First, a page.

Doctors routinely prescribe the medications required to get you back to a healthy state, but are you aware of the proper dosage for those meds?
When you get a report back from the lab that is confusing, are you comfortable with asking your doctor about the results?
When you read the Nutrition Facts Label when grocery shopping, do you really know what all the information means?
Being able to answer “YES” to those questions means that you have a high health literacy, according to the good folks at the Food and Drug Administration (FDA). Jodi Duckhorn serves as the Director of Risk Communications for the FDA, and it is her job to ensure that the average person is able to understand all the messages sent out by the FDA. This ensures that more people will be health literate, and therefore able to make better health decisions.
Health Literacy Explained
When asked to explain what health literacy is, Duckhorn responded that it is the ability to understand the basics of health issues and medical services so that making an informed health decision is that much easier.
Unfortunately, it is estimate that only about 12% of the adult population in the U.S. an be described as having high health literacy, as per the National Assessment of Adult Literacy. The remaining 88% of the population may not have the essential knowledge required to make informed decisions about their health.
The federal Office of Disease Prevention and Health Promotion, believes that health literacy begins with a basic knowledge of subjects such as heart health and nutrition. Your doctor will pass on all the information you need to make good health decisions, but too many people fail to ask questions when they do not fully understand what they are being told.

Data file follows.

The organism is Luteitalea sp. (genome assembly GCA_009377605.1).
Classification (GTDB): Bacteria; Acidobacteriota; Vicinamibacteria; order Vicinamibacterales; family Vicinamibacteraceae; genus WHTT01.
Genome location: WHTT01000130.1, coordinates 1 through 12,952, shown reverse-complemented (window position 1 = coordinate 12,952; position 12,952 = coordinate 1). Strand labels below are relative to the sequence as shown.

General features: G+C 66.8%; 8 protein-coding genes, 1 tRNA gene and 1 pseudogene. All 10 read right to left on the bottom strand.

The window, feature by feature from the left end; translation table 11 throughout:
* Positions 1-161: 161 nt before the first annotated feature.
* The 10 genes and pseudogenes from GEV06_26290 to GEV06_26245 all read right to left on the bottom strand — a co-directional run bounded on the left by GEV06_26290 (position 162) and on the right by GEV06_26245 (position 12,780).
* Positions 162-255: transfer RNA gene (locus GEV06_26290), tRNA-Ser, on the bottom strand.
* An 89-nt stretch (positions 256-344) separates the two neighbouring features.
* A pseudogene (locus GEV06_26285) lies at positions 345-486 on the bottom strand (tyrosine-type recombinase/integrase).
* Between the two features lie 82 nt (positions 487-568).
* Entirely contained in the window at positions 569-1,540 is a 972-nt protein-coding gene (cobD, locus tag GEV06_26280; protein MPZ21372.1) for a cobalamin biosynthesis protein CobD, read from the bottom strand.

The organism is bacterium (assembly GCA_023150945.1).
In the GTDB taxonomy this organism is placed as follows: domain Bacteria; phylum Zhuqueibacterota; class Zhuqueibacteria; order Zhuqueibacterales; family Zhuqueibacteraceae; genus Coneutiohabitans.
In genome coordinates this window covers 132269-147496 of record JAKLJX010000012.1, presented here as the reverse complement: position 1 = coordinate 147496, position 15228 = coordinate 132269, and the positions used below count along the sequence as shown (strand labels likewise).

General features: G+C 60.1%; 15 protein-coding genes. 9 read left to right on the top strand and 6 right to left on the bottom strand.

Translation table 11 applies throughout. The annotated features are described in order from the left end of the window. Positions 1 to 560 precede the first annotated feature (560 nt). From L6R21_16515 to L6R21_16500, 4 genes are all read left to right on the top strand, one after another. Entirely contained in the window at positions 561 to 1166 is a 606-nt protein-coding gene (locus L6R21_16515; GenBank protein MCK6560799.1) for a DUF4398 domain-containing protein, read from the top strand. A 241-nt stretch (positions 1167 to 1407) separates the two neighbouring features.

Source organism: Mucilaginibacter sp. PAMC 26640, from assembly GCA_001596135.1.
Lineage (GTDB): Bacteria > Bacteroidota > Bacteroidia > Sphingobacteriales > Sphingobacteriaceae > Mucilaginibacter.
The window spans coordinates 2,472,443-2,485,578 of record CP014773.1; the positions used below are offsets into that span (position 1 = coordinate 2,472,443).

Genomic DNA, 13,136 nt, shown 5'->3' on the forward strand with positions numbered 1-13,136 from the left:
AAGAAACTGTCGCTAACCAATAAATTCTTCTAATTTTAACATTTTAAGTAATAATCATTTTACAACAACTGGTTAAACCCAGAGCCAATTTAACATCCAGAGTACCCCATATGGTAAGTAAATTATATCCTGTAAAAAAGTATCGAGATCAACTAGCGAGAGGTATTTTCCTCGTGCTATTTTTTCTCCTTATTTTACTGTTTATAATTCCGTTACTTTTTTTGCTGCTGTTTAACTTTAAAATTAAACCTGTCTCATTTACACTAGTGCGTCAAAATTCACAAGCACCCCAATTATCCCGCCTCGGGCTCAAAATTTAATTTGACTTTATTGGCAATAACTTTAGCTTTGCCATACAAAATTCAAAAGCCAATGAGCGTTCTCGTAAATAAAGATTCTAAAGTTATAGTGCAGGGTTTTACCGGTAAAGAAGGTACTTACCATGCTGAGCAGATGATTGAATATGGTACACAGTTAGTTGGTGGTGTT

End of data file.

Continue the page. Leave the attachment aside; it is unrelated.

Duckworth is of the belief that it is those lack of questions that can lead to confusion and poor health choices. For example, a patient being told that their test results are “negative” may think that negative means a bad result as opposed to a good one. If they fail to seek further information, they may leave the doctor’s office believing that they are in poor health when they are actually fine.
The Negative Consequences of Low Health Literacy
The most obvious negative consequence of having reduced health literacy means that you feel ill-equipped to ask pertinent questions and make important healthcare decisions. It also makes it close to impossible to interpret even the most basic lab results, or to understand things such as dosages and information on nutrition labels.
Being unaware of the healthcare options available to you also means an increased risk of hospitalization. Prevention is one of the best ways to stay healthy, but if you are unaware of the services that are out there, prevention often goes out the window, leading to higher health costs.
The FDA and the Promotion of Health Literacy
The FDA takes health literacy extremely seriously, which is why they go out of their way to communicate complex health topics in a manner that the layman can understand. They use a variety of different techniques to get accurate information out to the patient, as well as to the healthcare providers who look after them.